Jodi (07:37):

It is, it is for sure, but use what you have first. It just alleviate that tension. Right now just the best thing to do is go ahead and use up what you've got. And then the other thing is don't go out and buy something fancy and ecofriendly if you already have something that can serve that purpose. So you got those bags laying around at home, just go ahead and use them. Um, if you don't have any, um, a nice option would be a natural fiber. Those will decompose one day, hundreds of years in the future when they're, when you're done with them and then they're also more washable. Okay. So the other thing is you want to wash your reusable grocery bags. Um, interesting because what I'm going to tell you next is you don't need produce bags at all. Okay. I mean, I don't use them. Some people, for some people I seem to have a real struggle with that. They want to put that produce in a bag, but I'm going to wash it and you should wash it when you get home. I don't have a, I don't use those plastic produce bags. Um,

Lesley (08:43):

See now I totally would have to get past that. It's like years and years of conditioning to put them into something before I put them with the rest of the groceries. But that's true. We wash, I mean you wash them when you get home,

Jodi (08:57):

right? Yeah. So you should wash your produce and then um, yeah, they do have reusable produce bags, so if you feel like you need that, that's fine. They have nice natural fiber mesh ones and cotton. Yeah. Ask me how I know [inaudible] those are nice. And then you can wash those too. So you want to keep bacteria off your reusable bags. Um, so just give them a little wipe down. If they're the plastic, you kind or wash them.

Lesley (09:26):

So stick like again, stick with the cottons or the bamboos or, well you said bamboo and flax and some of the natural fibers that don't take so much energy because cotton tends to take a little more energy than some of the others. It's not quite as sustainable.

Jodi (09:42):

Yeah, it does. But you know, that's another item you can thrift pretty easily. Oh, cool. Yeah, I've, I've found a lot of um, nice canvas bags and things like that at thrift stores. So you can use those for your grocery bags too. Good. Yeah. Awesome. Use something used. Use something you've already got. You don't need to go out and reach into us telling us, keep telling us.

Lesley (10:01):

Um, so I talked about the reusable K-cups. That was one of my first eco swaps. Super easy to use, love it, use a lot less coffee. Like I use it a ton. It's so much cheaper. It's kind of sh it makes me feel bad. Like it's shameful how much cheaper it is. Then all the K cups I use, cause I am a coffee drinker. So I, when I say I use a lot of K-cups, I used other lot ofK cups. Um, and it's so much cheaper to use the bag coffee. So that was a total win. And so is that like a little silicone refillable cup? Yes. So you use your own coffee and fill a little cup. Okay. I haven't tried those yet. They are the bomb. They're the bomb. I love it. I love it. And like I said, cheaper and I am cheap. So that's a good thing for me. Um, now one thing I did, I have tried, um, I haven't gotten so, and this came from in a household, I'm working with my husband too, right. So trying to do the things that are ecofriendly for me and for him and the things that I would be comfortable with and would understand the purpose of. He maybe not so much. He's not quite there yet. So the bamboo paper towels were one of those things that I decided, okay. Cause he can use some paper towels. Like he's one of the ones that grabs the edit, goes zing and they all come out. Um, and the bamboo looked similar enough and you can wash them other washable. Yeah. So you wash them. Um, and I haven't, I've only, I've only gotten through, there's like 25 or 30 on a roll look, just like paper towels. They're thicker and they're, they're like cloth, like, um, and I've washed it a couple times, but they say up to 25 or 30 times you can go out and it's so much similar to what he's used to that it's actually been, it's been brought into the household with no fuss. Pretty soon it's transition. Yes. So that was the, that was the option on, on that. And now, I don't know, I haven't had to get to the point that one is beyond salvage. So I will let everybody know how many times I'm able to wash it cause I just throw it in the hot water with my kitchen towels and air for me.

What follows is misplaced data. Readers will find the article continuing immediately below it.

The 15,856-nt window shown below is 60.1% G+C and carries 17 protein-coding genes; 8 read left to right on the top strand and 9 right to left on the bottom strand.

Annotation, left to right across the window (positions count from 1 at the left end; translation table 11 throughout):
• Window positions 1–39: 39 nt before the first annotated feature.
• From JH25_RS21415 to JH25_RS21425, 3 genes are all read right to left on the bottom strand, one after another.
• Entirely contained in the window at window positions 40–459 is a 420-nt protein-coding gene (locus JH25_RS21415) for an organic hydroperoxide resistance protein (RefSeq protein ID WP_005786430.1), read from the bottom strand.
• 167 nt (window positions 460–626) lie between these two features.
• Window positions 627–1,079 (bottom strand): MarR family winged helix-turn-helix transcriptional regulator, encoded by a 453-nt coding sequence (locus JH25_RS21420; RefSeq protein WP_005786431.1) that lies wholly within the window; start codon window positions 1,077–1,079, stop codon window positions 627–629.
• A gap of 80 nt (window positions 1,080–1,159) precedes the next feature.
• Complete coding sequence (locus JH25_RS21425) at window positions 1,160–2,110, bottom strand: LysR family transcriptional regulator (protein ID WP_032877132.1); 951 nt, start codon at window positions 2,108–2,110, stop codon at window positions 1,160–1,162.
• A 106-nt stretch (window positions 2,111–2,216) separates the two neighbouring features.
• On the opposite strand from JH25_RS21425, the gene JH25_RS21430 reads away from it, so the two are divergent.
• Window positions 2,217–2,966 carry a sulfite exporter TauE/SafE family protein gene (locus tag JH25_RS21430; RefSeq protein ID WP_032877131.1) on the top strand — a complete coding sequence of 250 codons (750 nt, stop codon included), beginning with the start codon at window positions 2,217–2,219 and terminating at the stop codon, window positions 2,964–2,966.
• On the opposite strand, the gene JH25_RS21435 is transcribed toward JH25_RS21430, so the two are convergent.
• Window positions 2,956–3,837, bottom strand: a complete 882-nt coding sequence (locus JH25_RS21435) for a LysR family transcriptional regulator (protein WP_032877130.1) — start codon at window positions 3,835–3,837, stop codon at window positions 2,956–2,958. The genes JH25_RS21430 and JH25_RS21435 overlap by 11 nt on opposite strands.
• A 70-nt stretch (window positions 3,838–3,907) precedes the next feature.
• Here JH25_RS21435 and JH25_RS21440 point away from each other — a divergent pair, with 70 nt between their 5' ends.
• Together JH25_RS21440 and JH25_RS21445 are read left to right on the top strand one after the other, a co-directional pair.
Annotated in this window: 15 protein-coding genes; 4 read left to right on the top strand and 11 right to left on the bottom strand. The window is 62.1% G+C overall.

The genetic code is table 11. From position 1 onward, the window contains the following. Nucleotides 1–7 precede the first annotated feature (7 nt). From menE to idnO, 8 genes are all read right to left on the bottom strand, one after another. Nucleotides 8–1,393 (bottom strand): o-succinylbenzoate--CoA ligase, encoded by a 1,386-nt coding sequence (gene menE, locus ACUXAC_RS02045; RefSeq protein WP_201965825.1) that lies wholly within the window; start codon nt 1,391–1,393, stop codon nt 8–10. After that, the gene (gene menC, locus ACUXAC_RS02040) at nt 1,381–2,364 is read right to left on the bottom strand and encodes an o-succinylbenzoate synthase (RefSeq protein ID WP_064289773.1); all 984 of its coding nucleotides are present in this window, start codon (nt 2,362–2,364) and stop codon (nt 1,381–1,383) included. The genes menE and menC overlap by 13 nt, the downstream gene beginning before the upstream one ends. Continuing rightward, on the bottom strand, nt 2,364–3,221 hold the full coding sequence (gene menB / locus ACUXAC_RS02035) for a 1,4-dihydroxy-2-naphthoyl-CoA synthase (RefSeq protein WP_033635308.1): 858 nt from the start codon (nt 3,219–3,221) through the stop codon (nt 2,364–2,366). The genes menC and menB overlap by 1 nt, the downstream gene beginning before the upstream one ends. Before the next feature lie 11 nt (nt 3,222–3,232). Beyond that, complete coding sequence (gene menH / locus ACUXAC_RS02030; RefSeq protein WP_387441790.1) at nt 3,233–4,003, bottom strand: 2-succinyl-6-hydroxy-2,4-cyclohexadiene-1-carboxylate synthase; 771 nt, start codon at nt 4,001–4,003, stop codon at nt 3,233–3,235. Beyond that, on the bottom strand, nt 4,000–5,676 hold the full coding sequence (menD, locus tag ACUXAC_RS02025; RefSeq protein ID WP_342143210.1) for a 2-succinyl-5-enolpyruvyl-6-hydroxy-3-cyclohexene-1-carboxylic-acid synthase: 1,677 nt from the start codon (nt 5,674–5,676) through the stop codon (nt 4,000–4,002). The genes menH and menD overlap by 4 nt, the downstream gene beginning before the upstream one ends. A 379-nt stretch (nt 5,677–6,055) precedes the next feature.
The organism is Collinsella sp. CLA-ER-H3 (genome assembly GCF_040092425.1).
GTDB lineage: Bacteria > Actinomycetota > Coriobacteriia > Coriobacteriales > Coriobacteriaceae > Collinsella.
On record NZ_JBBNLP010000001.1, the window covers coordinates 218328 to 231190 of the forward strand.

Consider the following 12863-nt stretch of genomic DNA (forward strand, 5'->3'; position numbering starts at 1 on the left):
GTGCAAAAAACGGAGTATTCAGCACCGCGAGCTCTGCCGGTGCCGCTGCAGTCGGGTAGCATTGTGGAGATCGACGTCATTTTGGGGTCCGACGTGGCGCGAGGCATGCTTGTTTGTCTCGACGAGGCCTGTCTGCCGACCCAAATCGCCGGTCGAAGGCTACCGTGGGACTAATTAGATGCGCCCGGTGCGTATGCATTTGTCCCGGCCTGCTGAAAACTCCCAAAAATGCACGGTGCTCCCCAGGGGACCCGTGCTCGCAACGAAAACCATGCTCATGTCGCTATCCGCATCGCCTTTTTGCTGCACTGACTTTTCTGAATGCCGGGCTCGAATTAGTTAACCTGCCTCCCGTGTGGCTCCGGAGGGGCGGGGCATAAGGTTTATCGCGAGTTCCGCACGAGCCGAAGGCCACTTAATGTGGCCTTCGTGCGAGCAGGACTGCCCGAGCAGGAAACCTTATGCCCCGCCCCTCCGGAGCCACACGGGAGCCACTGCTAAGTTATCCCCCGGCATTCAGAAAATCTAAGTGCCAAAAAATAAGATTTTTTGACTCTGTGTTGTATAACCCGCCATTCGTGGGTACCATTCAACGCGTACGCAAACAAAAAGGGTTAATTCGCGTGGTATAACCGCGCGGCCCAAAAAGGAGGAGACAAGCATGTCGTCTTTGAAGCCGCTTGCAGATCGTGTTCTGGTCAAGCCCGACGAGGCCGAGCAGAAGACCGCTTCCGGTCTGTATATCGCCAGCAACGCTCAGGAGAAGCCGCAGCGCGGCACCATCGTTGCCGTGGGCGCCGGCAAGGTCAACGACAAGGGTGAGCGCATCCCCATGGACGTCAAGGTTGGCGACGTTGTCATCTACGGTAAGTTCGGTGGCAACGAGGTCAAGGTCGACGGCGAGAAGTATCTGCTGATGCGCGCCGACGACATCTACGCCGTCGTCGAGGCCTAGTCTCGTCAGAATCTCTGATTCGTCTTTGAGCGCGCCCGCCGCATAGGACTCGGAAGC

Jodi (12:12):

I just have cut up t-shirts and old towels and that's what I'm using for everything. I have my nice couple of nicer dish towels for company, but yeah. Um, that's been able to work for me. And yeah, some people ask, you know what, if you wipe up like a meat, you know, the meat package spilled. I just make sure I do a load of those that night. Yeah. Right away. Yeah. Like, I don't mind it with good. Yeah, don't let it sit around. But um, again I'm just using stuff that's already laying around.

Lesley (12:46):

well and maybe a couple of years I'll be able to get him there. Cause I've seen some, I've seen people that just store those loose rags in like a, just a little container on the kitchen counter and that's just right there for him. He's not, I would be better to be there than he is. So we'll see in a few years how far I can push him. I consider it. Um, so the plastic wrap has been a thing like what to replace the plastic wrap with that he and I can deal with. Um, because that's another thing that he can use a lot of plastic wrap if given the option. So those silicone food covers the beeswax covers and then the silicone food bag things cause they're all super cool, great options.

Jodi (13:39):

They work great. Um, again, if you just flip a plate upside down and put it on top of a container and that's like old school, lower way to rational, I know. Um, that works too. But if you're carrying something somewhere and you want it to be kind of sturdy, um, the silicone ones are nice. One thing I've found is you kind of have to try to figure out the right size so I do have a set and they, they work awesome. But if you have like a little food around the outside of the bowl you're covering, it'll kind of slip sometimes. Sure. but they're, they're nice. They're washable, reusable. the beeswax is super nice. They smell nice. They're pretty as, I've just got some of those, I'm so excited to try them. It's a cloth that's literally just covered in beeswax. So you kind of mold it with the heat of your hands around the thing you're wrapping. And it works for, um, covering a dish. But it also works for just wrapping food, like a piece of food, like a sandwich.